The Digs: Manic

The Digs pack a whole lot of sound and technical acumen into the package of a 3-piece punk band.  With their guitarist and drummer sharing duty on vocals, their style can shift song-to-song from straight-up punk to alternative grittiness to a hint of pop-punk, while still maintaining consistency and cohesiveness from start-to-finish.  You have to hear “Green Line” and “1564,” and as luck would have it, you can stream it right here.

 

Girth Control:  What Got You Stoked in the First Place?

After The Slaughterhouse Chorus went on hiatus in 2015, 3 of the 4 members teamed up to form Girth Control, a ska and reggae-influenced 3-piece punk band based in Albany, NY.  These guys are all very talented musicians (although they will tell you they suck if you ask them), which makes their tongue-in-cheek lyrics and general lack of seriousness all the more funny.  Songs like “Too Many Dudes” and “Beer Me” are well worth checking out when you’re wondering “what got you stoked in the first place?”  Keep in mind that this album was recorded in a basement, but that just adds to the weirdness in a good way, trust me.

 

toyGuitar:  In This Mess

As a Swingin’ Utters fan, I knew I had to check out side-project toyGuitar.  I was really surprised by the difference in sound and theme, and although they almost swing into alt-rock territory, I had to include them on my list.  My favorites off of this album are “Roller Coasters,” “I’m In My Head,” and “Human Hyenas,” but really, they’re all pretty damn good.  Full disclosure:  I interviewed Jack Dalrymple shortly after the album was released, and you can read that here.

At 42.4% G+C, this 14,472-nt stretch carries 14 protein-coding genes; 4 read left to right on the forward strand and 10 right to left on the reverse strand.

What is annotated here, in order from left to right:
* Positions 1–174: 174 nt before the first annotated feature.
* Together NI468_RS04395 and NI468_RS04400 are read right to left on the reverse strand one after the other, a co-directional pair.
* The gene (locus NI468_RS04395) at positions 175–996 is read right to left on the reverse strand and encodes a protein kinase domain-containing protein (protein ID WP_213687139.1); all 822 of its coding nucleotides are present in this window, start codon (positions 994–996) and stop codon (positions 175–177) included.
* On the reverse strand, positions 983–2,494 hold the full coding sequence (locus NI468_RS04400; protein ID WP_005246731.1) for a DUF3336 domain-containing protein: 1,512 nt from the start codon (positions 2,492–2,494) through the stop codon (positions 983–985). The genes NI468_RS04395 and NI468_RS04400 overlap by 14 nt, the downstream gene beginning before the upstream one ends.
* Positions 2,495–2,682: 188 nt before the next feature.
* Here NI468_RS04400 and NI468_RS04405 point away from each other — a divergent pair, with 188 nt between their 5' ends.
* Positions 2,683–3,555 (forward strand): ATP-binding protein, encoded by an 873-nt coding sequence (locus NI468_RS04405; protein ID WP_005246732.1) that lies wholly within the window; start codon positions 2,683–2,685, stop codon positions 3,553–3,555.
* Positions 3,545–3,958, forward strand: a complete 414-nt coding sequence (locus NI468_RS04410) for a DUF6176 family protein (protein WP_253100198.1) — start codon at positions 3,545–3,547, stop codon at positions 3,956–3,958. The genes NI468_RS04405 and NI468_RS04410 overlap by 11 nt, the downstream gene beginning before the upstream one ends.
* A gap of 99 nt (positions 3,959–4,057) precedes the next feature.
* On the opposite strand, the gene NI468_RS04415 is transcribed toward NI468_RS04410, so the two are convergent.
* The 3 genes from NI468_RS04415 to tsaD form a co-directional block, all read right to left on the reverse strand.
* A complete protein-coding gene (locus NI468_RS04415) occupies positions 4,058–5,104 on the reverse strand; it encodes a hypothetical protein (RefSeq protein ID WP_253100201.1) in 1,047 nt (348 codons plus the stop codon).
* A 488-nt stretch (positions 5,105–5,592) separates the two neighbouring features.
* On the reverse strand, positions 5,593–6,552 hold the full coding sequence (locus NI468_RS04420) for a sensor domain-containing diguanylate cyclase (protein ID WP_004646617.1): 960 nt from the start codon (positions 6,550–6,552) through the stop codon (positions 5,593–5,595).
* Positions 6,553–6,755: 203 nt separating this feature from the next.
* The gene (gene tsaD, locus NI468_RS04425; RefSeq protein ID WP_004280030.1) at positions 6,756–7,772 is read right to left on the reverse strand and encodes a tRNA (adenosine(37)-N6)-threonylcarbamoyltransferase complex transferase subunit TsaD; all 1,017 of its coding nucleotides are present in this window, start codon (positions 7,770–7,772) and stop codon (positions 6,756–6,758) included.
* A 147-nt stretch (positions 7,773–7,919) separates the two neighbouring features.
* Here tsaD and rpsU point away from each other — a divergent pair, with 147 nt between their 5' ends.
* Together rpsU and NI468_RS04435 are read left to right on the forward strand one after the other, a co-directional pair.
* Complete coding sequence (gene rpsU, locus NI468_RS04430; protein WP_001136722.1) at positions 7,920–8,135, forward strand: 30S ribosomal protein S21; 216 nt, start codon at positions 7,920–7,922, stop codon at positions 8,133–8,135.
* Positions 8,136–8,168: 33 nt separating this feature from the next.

The American Myth:  YourSelf

I saw The American Myth live before I had ever heard their album, which was released this past August.  I love reggae-inspired punk, and these songs are just so damn good. You can hear it for yourself here.

 

Various Artists:  Hooligans United:  A Tribute to Rancid

This pick may not quite follow the normal “rules” for the Top 10 lists, since these aren’t new songs, but I’ve been listening to it pretty consistently.  This is a huge album, a collection of 55 songs, and it’s awesome to hear Rancid classics performed by other bands that I love, like Noi!se, The Interrupters, and Far From Finished.  I love the new take on classic songs, and you can’t help but be amazed at the influence Rancid has had on these bands and our scene in general.

 

OC45:  Burn It

Maybe I write about this band too much, but I don’t really care.  OC45 has been putting out consistently great songs for the past few years, and Burn It is no different.  This fast little EP (only 9 minutes!) packs a huge punch with songs like “S.C.A.B.,” which offers commentary on the police shooting scandals that occupied the headlines for much of 2015.   After a last-minute drummer change, the band has reunited with original drummer Kory Boutin, and I’m hoping to see great things from them in 2016.

So that’s it!  I hope you give each of these albums a listen and find some new favorites to blast into 2016!   From my amazing little family to yours, I hope you all have a great Christmas and a happy New Year!